“Secretary Clinton’s inspiring piece on how the interests of the U.S. and India are aligned on issue after issue compelled me to articulate one more way in which the world’s two biggest democracies could pave the way for international co-operation. This is a remarkable opportunity for the U.S. and India to join together in addressing NCDs, chronic non-communicable diseases,” Nalini Saligram, founder and CEO of Aroyga World, writes in the Center for Strategic & International Studies’ “Smart Global Health” blog. She describes several initiatives underway to curb NCDs, including the mDiabetes text-messaging program being implemented by Aroyga World in India. Both the U.S. and India “have the bold leadership and technology advances needed [to tackle NCDs], and both countries consider the pursuit of healthy living a worthy aspiration and believe fully in the power of innovation,” she states (6/15).
Non Communicable Disease/Chronic Disease
The Economist’s “Graphic Detail” blog features an infographic depicting the probability of dying from a non-communicable disease, by country. “You are more likely to be killed by a non-communicable disease (NCD), like cancer or heart disease, than anything else,” the blog notes, adding, “In 2008 they accounted for 63 percent of the 56 million deaths worldwide” (6/1).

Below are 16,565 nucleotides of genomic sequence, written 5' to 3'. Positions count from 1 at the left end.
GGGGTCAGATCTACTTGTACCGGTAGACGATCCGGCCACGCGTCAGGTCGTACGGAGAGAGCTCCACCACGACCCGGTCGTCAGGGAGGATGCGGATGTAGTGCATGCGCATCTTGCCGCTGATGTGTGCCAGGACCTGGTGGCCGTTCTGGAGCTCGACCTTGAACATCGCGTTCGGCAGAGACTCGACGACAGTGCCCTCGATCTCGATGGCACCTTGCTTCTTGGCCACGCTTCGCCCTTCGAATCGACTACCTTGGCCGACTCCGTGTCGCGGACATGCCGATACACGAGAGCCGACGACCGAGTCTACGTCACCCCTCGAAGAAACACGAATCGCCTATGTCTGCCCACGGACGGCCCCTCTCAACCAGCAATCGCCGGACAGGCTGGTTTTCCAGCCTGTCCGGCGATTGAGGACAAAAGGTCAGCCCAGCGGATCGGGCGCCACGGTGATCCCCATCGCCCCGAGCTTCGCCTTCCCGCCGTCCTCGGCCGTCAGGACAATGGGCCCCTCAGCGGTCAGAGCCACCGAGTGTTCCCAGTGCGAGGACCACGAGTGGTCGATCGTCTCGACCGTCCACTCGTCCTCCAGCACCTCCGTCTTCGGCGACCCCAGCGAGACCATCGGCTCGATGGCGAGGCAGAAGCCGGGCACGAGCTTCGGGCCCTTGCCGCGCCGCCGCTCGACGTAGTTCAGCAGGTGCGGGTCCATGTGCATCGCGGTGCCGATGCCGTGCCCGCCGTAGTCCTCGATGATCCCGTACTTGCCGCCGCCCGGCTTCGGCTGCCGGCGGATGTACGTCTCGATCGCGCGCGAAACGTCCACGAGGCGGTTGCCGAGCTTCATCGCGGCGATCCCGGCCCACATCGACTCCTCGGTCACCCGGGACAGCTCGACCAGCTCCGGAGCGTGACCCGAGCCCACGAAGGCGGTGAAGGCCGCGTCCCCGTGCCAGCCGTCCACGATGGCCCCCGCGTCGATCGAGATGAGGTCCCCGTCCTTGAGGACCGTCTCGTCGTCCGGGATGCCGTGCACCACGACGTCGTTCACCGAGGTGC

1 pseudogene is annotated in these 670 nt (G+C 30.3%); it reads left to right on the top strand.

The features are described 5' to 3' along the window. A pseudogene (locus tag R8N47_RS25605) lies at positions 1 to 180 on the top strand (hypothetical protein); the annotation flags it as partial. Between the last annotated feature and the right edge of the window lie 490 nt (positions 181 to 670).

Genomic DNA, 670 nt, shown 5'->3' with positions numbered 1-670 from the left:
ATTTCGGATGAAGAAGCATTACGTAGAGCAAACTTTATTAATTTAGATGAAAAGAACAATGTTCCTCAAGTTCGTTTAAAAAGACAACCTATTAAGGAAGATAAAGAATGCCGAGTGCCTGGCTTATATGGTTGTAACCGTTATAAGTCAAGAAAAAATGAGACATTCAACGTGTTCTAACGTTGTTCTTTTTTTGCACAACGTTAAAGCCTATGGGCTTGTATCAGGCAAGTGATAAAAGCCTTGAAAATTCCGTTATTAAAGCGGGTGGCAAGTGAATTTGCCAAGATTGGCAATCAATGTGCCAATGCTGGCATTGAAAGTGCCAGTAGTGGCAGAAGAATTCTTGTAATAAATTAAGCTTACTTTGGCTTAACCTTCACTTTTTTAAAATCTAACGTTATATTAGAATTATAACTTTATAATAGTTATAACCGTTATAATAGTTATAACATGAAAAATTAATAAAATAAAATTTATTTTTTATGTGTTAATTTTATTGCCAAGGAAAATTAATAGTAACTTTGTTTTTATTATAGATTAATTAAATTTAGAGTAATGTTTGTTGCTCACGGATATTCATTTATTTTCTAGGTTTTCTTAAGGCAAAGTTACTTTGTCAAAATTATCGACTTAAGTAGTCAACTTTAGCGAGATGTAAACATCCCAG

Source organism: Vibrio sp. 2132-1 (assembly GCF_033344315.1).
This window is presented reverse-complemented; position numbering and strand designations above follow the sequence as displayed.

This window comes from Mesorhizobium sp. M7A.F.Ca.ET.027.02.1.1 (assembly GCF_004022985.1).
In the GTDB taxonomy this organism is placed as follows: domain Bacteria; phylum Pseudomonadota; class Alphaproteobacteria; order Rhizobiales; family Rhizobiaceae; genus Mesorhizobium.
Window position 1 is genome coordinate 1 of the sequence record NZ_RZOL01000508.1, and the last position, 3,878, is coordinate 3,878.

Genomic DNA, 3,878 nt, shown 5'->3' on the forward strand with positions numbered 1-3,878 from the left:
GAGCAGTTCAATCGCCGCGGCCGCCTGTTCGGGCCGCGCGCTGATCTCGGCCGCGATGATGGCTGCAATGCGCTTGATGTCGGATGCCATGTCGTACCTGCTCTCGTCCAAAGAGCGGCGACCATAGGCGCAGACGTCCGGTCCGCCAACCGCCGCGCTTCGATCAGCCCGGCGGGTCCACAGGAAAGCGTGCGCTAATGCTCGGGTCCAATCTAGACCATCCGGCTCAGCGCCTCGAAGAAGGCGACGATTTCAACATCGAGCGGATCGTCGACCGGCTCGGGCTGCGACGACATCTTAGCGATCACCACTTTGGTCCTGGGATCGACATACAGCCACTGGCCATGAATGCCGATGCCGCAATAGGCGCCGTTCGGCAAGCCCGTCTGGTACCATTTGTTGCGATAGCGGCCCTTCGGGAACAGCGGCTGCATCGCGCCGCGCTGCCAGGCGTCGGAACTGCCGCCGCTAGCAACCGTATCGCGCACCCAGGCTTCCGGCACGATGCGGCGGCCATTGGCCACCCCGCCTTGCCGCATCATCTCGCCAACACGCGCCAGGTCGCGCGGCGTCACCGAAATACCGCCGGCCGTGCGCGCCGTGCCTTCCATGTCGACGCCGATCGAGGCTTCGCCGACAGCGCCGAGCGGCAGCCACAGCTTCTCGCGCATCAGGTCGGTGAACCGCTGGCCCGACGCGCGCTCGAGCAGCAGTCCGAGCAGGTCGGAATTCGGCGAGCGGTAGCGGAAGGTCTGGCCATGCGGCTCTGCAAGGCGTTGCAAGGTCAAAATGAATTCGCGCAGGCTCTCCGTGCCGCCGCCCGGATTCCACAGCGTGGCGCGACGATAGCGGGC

In this Bloomberg Businessweek opinion piece, Charles Kenny, a fellow at the Center for Global Development and the New America Foundation, examines the global obesity epidemic, writing, “It may seem strange to be worried about too much food when the United Nations suggests that, as the planet’s population continues to expand, about one billion people may still be undernourished,” but “[g]rowing obesity in poorer countries is a sign of a historic global tipping point.” He continues, “After millennia when the biggest food-related threat to humanity was the risk of having too little, the 21st century is one where the fear is having too much.”